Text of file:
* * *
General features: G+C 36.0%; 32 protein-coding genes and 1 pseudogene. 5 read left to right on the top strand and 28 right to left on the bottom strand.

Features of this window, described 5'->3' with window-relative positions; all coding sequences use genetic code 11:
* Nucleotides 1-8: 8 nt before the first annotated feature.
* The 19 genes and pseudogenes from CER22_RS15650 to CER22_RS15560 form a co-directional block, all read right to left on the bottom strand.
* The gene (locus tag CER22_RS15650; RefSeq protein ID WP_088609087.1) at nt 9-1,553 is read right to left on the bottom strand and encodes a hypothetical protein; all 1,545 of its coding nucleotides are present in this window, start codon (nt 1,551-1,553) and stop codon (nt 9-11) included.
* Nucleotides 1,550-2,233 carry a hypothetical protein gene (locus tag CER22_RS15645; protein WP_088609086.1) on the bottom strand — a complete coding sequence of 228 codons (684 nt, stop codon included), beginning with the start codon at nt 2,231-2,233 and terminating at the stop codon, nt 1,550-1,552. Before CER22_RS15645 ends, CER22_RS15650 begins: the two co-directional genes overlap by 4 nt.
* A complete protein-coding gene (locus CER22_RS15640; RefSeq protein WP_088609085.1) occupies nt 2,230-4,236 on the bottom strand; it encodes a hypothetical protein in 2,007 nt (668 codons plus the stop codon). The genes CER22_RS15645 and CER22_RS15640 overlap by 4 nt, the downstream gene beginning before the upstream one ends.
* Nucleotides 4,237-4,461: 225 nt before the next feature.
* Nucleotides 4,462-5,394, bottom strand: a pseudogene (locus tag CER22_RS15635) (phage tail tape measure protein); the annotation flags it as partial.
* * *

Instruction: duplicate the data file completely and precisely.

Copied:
General features: G+C 36.0%; 32 protein-coding genes and 1 pseudogene. 5 read left to right on the top strand and 28 right to left on the bottom strand.

Features of this window, described 5'->3' with window-relative positions; all coding sequences use genetic code 11:
* Nucleotides 1-8: 8 nt before the first annotated feature.
* The 19 genes and pseudogenes from CER22_RS15650 to CER22_RS15560 form a co-directional block, all read right to left on the bottom strand.
* The gene (locus tag CER22_RS15650; RefSeq protein ID WP_088609087.1) at nt 9-1,553 is read right to left on the bottom strand and encodes a hypothetical protein; all 1,545 of its coding nucleotides are present in this window, start codon (nt 1,551-1,553) and stop codon (nt 9-11) included.
* Nucleotides 1,550-2,233 carry a hypothetical protein gene (locus tag CER22_RS15645; protein WP_088609086.1) on the bottom strand — a complete coding sequence of 228 codons (684 nt, stop codon included), beginning with the start codon at nt 2,231-2,233 and terminating at the stop codon, nt 1,550-1,552. Before CER22_RS15645 ends, CER22_RS15650 begins: the two co-directional genes overlap by 4 nt.
* A complete protein-coding gene (locus CER22_RS15640; RefSeq protein WP_088609085.1) occupies nt 2,230-4,236 on the bottom strand; it encodes a hypothetical protein in 2,007 nt (668 codons plus the stop codon). The genes CER22_RS15645 and CER22_RS15640 overlap by 4 nt, the downstream gene beginning before the upstream one ends.
* Nucleotides 4,237-4,461: 225 nt before the next feature.
* Nucleotides 4,462-5,394, bottom strand: a pseudogene (locus tag CER22_RS15635) (phage tail tape measure protein); the annotation flags it as partial.